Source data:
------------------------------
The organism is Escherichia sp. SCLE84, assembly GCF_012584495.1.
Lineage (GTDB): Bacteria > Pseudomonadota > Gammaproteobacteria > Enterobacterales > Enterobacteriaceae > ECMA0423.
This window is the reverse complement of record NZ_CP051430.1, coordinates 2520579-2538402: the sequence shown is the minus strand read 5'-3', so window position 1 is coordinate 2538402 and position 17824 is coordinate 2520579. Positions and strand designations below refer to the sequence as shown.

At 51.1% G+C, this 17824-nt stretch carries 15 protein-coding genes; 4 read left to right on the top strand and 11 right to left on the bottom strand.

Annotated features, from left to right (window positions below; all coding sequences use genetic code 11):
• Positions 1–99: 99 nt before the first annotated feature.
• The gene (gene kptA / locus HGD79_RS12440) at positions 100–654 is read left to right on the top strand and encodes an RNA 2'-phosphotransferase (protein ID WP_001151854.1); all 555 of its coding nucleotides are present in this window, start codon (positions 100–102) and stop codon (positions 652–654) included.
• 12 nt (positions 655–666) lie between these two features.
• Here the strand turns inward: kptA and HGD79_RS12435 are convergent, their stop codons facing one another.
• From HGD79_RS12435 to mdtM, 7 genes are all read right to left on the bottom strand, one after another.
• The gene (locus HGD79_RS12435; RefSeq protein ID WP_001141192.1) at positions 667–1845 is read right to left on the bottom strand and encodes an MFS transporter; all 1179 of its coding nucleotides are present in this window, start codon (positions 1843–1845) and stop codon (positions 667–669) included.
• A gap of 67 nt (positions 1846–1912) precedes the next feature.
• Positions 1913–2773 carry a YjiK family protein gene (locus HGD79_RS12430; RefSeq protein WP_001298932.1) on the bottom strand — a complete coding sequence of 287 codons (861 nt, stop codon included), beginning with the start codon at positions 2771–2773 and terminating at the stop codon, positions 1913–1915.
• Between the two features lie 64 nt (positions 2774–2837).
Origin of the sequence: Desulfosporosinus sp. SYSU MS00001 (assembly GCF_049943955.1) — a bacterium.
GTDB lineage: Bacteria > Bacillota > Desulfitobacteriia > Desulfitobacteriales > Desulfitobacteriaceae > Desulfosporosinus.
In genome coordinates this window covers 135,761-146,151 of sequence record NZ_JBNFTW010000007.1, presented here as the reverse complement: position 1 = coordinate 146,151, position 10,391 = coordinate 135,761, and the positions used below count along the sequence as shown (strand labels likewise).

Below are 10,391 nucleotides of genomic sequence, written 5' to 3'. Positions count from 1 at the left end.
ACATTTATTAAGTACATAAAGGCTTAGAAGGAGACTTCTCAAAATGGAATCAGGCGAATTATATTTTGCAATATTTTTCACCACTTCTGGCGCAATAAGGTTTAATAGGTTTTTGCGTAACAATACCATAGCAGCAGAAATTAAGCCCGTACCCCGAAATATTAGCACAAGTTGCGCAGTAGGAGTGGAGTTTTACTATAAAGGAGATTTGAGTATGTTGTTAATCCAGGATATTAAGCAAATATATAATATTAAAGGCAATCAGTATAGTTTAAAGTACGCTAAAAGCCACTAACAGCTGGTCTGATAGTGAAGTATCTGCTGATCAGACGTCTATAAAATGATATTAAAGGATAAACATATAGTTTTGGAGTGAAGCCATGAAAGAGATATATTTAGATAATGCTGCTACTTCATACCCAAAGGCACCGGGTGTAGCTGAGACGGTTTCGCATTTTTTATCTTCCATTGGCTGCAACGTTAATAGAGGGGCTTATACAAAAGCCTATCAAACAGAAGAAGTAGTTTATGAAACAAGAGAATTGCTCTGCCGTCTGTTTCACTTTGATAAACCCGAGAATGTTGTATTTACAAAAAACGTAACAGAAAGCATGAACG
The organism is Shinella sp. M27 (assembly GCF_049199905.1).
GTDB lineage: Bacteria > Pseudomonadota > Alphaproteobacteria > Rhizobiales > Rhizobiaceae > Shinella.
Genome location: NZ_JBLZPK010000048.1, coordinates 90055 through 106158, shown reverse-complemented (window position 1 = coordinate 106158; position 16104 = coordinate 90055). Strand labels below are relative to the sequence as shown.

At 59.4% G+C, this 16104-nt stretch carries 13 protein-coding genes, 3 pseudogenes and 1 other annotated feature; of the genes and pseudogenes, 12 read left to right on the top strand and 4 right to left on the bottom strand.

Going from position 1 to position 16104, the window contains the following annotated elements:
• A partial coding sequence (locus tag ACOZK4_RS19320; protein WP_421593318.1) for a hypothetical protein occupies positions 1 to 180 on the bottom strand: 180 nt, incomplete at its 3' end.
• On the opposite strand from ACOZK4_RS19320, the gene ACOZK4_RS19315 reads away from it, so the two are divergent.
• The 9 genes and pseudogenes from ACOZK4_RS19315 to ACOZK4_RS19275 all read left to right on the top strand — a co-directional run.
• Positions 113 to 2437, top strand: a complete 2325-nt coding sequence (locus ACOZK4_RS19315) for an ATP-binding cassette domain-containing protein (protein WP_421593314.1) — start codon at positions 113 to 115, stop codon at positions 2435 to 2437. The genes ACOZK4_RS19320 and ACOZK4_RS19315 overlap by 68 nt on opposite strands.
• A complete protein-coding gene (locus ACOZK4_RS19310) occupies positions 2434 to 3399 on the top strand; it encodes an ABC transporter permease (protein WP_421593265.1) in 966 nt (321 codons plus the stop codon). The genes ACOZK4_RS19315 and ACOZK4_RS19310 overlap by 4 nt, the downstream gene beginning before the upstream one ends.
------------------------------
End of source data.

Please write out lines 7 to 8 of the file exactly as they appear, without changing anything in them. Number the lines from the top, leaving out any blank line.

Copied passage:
• The gene (gene kptA / locus HGD79_RS12440) at positions 100–654 is read left to right on the top strand and encodes an RNA 2'-phosphotransferase (protein ID WP_001151854.1); all 555 of its coding nucleotides are present in this window, start codon (positions 100–102) and stop codon (positions 652–654) included.
• 12 nt (positions 655–666) lie between these two features.